None of them really, it’s me that characterizes the Shur-i-kan sound not the equipment I use. It’s not a deliberate thing. As much as I try to hide it my musical personality just ends up on the record. That can be a blessing or a curse! I guess its habits I fall into, or my background as a keyboard player who played lots of jazz in his youth.

Anyway I think you really want to get dirty and geeky – what do I use? Well it’s mostly software based for a start. I use Logic – not because it’s better than others, it’s just the one I’ve got used to the most over the years. That’s the most important thing with a DAW, how familiar you are with and how little it gets in the way of making music. I also use Ableton in rewire mode, just because its so freaking good for playing around with loops even compared to the new Logic Pro X.

I use a right mixture of plug-ins – the built in Logic ones, FXpansion Geist as a drum machine, NI Kontakt as a sampler – I’ve got a big collection of samples that I’ve built up over the years. UAD plugins for tape saturation, filters, and limiting mostly. I use the Sonalksis TBK filter and TBK3 distortion quite a lot too. I guess there is quite a lot of treating sounds to make them warmer and grungy.

5) What is the one piece of kit that Shur I Kan simply cannot do without?

Obviously it’s the computer but that’s such a boring answer. So I’m going to say my Fender Rhodes (an semi-acoustic-electric piano from the 70’s) mostly for sentimental reasons. It’s the first ever instrument I bought. I got it when I was at University off a bloke who was using it as a table for £90! It’s travelled round with me, been lent and played by various talented keyboard players over the years, its back now refurbished and ready for action! There’s nothing quite like a real Rhodes.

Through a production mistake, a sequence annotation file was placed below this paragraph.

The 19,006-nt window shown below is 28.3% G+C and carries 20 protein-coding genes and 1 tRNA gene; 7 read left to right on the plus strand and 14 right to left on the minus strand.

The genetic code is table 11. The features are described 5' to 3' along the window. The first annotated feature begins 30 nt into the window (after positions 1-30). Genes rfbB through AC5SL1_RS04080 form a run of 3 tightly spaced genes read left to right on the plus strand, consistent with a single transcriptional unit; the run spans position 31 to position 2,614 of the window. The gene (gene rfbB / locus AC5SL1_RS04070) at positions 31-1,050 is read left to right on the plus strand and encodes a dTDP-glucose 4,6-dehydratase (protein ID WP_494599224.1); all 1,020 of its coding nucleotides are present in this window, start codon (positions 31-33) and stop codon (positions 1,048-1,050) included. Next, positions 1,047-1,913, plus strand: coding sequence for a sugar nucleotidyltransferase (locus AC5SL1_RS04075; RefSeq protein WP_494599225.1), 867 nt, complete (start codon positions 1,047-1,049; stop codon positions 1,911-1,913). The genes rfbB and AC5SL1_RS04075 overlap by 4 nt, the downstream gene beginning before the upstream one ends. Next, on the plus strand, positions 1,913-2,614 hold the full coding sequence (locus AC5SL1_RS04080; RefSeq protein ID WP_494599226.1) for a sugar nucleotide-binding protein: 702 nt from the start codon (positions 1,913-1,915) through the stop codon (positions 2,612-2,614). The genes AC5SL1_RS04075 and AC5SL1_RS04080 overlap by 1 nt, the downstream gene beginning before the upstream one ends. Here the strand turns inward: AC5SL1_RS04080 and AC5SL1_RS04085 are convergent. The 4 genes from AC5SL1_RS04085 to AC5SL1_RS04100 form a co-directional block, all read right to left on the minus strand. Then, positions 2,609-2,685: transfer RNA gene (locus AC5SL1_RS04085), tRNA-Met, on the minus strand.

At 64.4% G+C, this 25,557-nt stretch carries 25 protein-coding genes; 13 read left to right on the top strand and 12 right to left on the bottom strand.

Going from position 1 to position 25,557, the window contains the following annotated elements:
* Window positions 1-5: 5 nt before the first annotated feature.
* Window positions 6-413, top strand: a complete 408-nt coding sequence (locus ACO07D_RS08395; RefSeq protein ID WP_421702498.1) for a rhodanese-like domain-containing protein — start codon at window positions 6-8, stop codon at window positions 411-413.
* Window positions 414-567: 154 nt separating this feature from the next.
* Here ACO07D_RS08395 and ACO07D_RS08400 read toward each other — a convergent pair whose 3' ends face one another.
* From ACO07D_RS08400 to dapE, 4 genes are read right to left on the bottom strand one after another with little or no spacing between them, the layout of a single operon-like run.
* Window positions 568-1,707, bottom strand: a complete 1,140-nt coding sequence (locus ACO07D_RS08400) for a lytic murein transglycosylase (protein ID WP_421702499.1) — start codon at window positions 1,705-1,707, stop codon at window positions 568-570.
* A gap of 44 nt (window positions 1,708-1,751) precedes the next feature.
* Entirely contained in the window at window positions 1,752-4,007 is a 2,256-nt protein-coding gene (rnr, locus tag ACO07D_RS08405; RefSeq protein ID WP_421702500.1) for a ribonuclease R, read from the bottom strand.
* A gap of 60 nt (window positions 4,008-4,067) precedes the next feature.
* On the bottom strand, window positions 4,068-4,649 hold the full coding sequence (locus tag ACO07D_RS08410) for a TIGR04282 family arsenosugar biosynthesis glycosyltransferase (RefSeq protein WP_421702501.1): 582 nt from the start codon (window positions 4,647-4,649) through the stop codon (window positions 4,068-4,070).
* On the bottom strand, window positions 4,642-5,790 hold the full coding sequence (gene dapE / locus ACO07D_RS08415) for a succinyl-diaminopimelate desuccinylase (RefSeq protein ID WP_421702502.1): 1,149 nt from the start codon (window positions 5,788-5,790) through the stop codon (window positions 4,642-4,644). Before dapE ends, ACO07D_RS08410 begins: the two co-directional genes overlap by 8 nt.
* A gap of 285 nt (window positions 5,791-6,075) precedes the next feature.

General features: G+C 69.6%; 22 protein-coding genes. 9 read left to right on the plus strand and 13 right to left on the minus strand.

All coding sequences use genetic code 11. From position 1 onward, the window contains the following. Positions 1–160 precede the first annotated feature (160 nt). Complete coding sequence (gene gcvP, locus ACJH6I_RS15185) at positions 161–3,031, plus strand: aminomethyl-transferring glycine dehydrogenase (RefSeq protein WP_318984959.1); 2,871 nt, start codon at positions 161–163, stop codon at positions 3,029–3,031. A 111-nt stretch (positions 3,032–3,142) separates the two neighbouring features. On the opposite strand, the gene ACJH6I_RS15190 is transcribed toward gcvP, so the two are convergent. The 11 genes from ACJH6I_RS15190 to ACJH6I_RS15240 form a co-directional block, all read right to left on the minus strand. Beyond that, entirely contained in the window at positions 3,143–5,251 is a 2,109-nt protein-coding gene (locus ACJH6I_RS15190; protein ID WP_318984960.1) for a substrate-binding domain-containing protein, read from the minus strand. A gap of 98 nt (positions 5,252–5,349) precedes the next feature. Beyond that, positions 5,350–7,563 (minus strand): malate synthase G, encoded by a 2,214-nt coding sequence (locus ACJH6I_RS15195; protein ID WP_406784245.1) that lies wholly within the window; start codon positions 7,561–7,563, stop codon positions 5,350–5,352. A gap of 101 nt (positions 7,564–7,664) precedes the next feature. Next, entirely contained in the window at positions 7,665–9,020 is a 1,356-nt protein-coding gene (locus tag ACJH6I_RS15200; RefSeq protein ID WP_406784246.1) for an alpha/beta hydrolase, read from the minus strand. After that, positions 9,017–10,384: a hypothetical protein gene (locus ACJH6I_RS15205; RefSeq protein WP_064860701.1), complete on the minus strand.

6) Any advice for your fans on how to make it in today’s fast paced game?

First off what does having ‘made it’ mean? Does it mean having a piece of vinyl with your name on? Had your music heroes chart your tune? or you’ve been invited to DJ abroad? Can pay next month’s bills from music? Own a luxury villa in Ibiza? Or is it a life’s body of work you can be proud of? I’m not sure I consider myself as having made it – I’m still learning. There is always someone better than you out there, but there is only one of you so make what you do unique. Focus on what you love – your best work will come this way. Reach out to others who share your taste and it will happen organically and if it doesn’t at least you would have had a blast in the process!

Oh yes and if you are going to send your music to a DJ like myself or a record label please follow these simple rules:

  • Always include a preview link (like on soundcloud). I’m not going to wait for it to download from yousendit (or whatever stupid name its called now) if I don’t know you unless I’m in a really good mood that day.
  • Make the message personal and friendly, don’t try to describe your music in abstract terms and don’t send it to a mailing list you nicked off the internet with everyone cc’ed – that’s instant death right there.
  • Don’t be upset if you don’t hear back, just send a polite reminder – it does work sometimes. Everyone’s so busy these days (checking their Facebook)